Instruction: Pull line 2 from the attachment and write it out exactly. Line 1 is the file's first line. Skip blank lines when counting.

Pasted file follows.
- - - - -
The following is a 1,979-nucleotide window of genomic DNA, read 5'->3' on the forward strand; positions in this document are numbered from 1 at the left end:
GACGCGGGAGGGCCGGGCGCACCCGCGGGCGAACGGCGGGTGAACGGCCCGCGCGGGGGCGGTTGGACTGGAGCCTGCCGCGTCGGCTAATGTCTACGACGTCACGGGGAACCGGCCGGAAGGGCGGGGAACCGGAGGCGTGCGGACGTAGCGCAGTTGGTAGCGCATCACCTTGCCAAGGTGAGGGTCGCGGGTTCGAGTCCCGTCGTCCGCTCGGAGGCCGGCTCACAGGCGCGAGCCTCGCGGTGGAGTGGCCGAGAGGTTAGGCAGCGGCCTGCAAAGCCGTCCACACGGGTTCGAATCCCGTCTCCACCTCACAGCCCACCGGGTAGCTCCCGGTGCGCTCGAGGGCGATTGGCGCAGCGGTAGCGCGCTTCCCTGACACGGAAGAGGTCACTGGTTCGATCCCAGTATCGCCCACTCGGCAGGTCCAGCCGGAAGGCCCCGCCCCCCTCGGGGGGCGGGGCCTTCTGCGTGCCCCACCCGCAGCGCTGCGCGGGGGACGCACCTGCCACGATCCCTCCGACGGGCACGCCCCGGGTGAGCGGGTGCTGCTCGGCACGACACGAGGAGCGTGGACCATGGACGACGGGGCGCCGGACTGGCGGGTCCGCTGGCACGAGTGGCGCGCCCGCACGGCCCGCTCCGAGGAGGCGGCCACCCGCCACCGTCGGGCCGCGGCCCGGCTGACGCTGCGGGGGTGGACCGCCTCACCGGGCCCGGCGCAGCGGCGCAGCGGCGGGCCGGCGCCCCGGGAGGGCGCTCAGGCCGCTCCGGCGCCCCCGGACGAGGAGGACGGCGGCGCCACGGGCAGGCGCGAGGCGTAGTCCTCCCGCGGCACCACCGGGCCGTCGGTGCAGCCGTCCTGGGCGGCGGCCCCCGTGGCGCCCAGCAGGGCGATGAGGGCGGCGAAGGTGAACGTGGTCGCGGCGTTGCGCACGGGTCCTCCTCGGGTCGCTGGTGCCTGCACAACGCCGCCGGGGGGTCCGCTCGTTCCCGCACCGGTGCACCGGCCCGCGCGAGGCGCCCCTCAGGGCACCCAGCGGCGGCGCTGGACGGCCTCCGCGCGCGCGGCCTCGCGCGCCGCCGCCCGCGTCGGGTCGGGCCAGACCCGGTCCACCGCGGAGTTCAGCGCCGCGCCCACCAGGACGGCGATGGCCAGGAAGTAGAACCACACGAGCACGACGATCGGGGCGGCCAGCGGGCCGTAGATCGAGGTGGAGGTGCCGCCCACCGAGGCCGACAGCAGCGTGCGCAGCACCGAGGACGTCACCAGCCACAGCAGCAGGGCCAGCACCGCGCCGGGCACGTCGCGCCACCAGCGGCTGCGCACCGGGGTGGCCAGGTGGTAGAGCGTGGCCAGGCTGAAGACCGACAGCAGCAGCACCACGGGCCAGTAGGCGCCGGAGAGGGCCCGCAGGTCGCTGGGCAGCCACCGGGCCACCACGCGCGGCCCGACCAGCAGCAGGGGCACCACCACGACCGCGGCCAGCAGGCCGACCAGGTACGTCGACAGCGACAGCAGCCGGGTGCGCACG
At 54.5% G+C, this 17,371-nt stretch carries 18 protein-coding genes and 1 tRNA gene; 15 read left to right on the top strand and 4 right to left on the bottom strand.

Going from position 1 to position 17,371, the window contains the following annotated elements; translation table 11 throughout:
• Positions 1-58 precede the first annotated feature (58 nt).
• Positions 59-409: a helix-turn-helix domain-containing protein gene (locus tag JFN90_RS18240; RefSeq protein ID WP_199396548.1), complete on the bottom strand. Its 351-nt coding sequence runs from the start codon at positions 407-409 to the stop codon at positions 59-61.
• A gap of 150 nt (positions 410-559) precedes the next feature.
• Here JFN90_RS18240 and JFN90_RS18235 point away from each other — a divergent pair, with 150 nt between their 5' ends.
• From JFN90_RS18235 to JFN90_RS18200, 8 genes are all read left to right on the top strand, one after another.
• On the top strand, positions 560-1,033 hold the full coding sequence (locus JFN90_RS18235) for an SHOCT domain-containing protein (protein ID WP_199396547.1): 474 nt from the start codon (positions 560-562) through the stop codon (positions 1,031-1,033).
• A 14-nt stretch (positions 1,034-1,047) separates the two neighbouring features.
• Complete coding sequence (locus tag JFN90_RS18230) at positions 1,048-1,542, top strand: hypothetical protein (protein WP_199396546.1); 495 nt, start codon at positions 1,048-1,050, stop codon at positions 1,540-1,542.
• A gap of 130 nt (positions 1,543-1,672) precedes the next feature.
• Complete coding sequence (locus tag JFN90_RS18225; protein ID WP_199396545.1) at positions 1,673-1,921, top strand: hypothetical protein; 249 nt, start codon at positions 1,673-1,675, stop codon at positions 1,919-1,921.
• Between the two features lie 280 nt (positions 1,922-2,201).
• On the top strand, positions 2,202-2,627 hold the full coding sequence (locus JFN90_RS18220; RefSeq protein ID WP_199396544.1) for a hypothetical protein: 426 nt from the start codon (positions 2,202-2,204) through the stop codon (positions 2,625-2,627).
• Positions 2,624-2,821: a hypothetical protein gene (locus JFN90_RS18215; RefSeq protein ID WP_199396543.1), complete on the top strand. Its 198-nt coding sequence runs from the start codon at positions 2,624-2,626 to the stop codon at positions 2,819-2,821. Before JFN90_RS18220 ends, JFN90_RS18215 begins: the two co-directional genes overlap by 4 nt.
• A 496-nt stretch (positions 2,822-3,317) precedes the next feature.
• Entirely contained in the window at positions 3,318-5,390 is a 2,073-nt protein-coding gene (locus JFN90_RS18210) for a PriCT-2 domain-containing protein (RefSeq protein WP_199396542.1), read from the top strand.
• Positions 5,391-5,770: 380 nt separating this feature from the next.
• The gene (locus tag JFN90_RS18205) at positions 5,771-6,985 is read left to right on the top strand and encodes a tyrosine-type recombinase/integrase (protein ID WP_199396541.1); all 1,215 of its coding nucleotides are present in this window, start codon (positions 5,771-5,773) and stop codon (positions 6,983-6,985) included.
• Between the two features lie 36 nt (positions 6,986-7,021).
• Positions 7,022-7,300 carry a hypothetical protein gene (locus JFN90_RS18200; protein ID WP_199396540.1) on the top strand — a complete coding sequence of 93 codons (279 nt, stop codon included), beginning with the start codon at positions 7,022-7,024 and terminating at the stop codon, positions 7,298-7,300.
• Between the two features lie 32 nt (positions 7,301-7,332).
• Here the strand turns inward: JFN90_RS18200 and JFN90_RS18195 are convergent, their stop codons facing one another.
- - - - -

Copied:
GACGCGGGAGGGCCGGGCGCACCCGCGGGCGAACGGCGGGTGAACGGCCCGCGCGGGGGCGGTTGGACTGGAGCCTGCCGCGTCGGCTAATGTCTACGACGTCACGGGGAACCGGCCGGAAGGGCGGGGAACCGGAGGCGTGCGGACGTAGCGCAGTTGGTAGCGCATCACCTTGCCAAGGTGAGGGTCGCGGGTTCGAGTCCCGTCGTCCGCTCGGAGGCCGGCTCACAGGCGCGAGCCTCGCGGTGGAGTGGCCGAGAGGTTAGGCAGCGGCCTGCAAAGCCGTCCACACGGGTTCGAATCCCGTCTCCACCTCACAGCCCACCGGGTAGCTCCCGGTGCGCTCGAGGGCGATTGGCGCAGCGGTAGCGCGCTTCCCTGACACGGAAGAGGTCACTGGTTCGATCCCAGTATCGCCCACTCGGCAGGTCCAGCCGGAAGGCCCCGCCCCCCTCGGGGGGCGGGGCCTTCTGCGTGCCCCACCCGCAGCGCTGCGCGGGGGACGCACCTGCCACGATCCCTCCGACGGGCACGCCCCGGGTGAGCGGGTGCTGCTCGGCACGACACGAGGAGCGTGGACCATGGACGACGGGGCGCCGGACTGGCGGGTCCGCTGGCACGAGTGGCGCGCCCGCACGGCCCGCTCCGAGGAGGCGGCCACCCGCCACCGTCGGGCCGCGGCCCGGCTGACGCTGCGGGGGTGGACCGCCTCACCGGGCCCGGCGCAGCGGCGCAGCGGCGGGCCGGCGCCCCGGGAGGGCGCTCAGGCCGCTCCGGCGCCCCCGGACGAGGAGGACGGCGGCGCCACGGGCAGGCGCGAGGCGTAGTCCTCCCGCGGCACCACCGGGCCGTCGGTGCAGCCGTCCTGGGCGGCGGCCCCCGTGGCGCCCAGCAGGGCGATGAGGGCGGCGAAGGTGAACGTGGTCGCGGCGTTGCGCACGGGTCCTCCTCGGGTCGCTGGTGCCTGCACAACGCCGCCGGGGGGTCCGCTCGTTCCCGCACCGGTGCACCGGCCCGCGCGAGGCGCCCCTCAGGGCACCCAGCGGCGGCGCTGGACGGCCTCCGCGCGCGCGGCCTCGCGCGCCGCCGCCCGCGTCGGGTCGGGCCAGACCCGGTCCACCGCGGAGTTCAGCGCCGCGCCCACCAGGACGGCGATGGCCAGGAAGTAGAACCACACGAGCACGACGATCGGGGCGGCCAGCGGGCCGTAGATCGAGGTGGAGGTGCCGCCCACCGAGGCCGACAGCAGCGTGCGCAGCACCGAGGACGTCACCAGCCACAGCAGCAGGGCCAGCACCGCGCCGGGCACGTCGCGCCACCAGCGGCTGCGCACCGGGGTGGCCAGGTGGTAGAGCGTGGCCAGGCTGAAGACCGACAGCAGCAGCACCACGGGCCAGTAGGCGCCGGAGAGGGCCCGCAGGTCGCTGGGCAGCCACCGGGCCACCACGCGCGGCCCGACCAGCAGCAGGGGCACCACCACGACCGCGGCCAGCAGGCCGACCAGGTACGTCGACAGCGACAGCAGCCGGGTGCGCACG